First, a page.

Amazing imaging of the heart
When Interventional Cardiologist Sanjeev Vaderah, MD performs a procedure to diagnose and treat a heart problem, he wants to have clear, focused images of the arteries and veins. Those images are key to his ability to identify a blockage or narrowing of an artery and take the next step to fix the problem.
State-of-the-art new equipment, a Siemens model Artis Zee, was added to the cardiac catheterization lab at Skagit Valley Hospital in the fall of 2018, bringing the latest in cardiac imaging for heart patients.
“The technology for imaging has improved a great deal,” said Dr. Vaderah. “Good imaging allows us the ability to see better and work with greater precision.”
Dr. Vaderah is joined by Kamol Lohavanichbutr, MD and Elizabeth Gauer, MD as interventional cardiologists who work in the cath labs to open patients’ clogged arteries. The labs are also used by interventional radiologists and electrophysiologist Ramy Hanna, MD, who focuses on electrical issues of the heart and implants pacemakers.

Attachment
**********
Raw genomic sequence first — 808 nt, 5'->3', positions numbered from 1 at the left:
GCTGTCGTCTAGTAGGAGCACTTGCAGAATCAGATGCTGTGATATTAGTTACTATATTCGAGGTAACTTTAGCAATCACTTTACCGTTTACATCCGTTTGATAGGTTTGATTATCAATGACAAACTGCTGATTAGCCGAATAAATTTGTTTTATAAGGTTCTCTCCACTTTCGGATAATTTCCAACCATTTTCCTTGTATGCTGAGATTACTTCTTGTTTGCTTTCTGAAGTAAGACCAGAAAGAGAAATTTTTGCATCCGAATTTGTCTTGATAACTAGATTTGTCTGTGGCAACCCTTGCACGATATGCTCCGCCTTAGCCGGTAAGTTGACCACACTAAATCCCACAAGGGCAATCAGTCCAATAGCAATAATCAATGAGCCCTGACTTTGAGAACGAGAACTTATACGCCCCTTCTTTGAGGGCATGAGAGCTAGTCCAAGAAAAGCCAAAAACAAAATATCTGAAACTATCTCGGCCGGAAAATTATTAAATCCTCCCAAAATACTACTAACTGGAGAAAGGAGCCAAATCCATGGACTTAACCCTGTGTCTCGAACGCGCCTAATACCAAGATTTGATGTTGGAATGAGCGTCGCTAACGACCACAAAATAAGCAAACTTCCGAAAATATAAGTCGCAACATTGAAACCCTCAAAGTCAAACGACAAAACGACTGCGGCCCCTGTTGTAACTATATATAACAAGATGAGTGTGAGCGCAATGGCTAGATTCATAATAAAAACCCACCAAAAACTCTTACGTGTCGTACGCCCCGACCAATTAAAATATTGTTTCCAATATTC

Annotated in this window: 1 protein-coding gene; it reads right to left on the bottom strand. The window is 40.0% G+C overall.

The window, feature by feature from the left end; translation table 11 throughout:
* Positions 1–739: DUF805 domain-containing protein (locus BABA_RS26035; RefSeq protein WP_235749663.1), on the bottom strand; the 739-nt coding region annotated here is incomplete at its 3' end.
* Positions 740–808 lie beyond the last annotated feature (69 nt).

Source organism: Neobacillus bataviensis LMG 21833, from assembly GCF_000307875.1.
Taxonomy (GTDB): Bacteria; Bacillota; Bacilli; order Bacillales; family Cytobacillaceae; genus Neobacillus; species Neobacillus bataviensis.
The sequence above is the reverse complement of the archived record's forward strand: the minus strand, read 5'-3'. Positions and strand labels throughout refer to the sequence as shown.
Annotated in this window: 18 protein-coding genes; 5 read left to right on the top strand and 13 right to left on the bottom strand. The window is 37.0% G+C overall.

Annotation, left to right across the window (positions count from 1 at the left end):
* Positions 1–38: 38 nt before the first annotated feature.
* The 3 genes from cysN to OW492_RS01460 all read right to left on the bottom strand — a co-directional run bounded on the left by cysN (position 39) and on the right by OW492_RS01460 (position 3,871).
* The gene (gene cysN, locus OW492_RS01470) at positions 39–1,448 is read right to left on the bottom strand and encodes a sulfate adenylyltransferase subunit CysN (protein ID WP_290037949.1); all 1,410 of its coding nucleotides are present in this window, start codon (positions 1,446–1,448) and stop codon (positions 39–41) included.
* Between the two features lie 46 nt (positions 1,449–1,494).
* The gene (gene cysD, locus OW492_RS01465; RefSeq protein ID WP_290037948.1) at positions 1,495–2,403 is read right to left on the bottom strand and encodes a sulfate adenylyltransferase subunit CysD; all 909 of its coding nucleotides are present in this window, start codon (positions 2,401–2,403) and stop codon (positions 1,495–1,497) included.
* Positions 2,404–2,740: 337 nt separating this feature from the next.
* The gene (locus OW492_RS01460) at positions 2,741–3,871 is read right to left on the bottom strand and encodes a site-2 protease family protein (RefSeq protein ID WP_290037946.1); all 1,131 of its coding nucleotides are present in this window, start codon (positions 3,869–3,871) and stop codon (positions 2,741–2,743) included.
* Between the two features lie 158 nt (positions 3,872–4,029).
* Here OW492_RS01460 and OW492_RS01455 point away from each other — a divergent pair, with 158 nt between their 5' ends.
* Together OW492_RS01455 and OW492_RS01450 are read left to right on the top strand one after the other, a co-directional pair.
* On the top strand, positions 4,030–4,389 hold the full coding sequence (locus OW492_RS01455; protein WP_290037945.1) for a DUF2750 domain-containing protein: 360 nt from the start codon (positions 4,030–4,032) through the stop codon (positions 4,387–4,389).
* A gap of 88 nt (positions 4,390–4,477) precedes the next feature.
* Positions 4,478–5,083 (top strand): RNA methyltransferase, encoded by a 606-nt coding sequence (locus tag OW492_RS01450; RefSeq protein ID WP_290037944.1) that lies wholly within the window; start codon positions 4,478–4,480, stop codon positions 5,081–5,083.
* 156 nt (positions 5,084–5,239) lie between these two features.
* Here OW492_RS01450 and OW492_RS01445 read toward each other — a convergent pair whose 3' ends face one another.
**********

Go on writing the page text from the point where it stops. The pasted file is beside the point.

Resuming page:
Skagit Valley Hospital has four cardiac catheterization labs and serves as a referral center for stable and emergent heart patients in Skagit, Island and north Snohomish counties. Approximately 800 patients per year are seen in the cath labs.
“As an interventional cardiologist, this new technology will allow me to better visualize a blockage so I can diagnose and remedy the problem and provide excellent care to our patients,” said Kamol Lohavanichbutr, MD. “Skagit Valley Hospital is the only facility in the area equipped with cardiac cath labs and we continue to advance care for heart patients in the region.”
In addition to improved images, the new equipment requires less radiation for the patient and allows the providers to perform more technical procedures.
“Our case complexity continues to go up and we are tackling cases here that we previously sent elsewhere because we have the latest equipment and our providers are highly skilled,” Dr. Vaderah said.
Cardiac catheterization is used for a variety of procedures including angioplasty, when a tiny balloon is inserted at the site of a blockage, or an angioplasty with a stent, which involves the insertion of a small metal coil into the artery to keep it open. Skagit Valley Hospital has a very strong program with a “door to balloon” time in the Emergency Department of 70 minutes, well below the national target of 90 minutes, Dr. Vaderah said.
Last post : 06/25/2019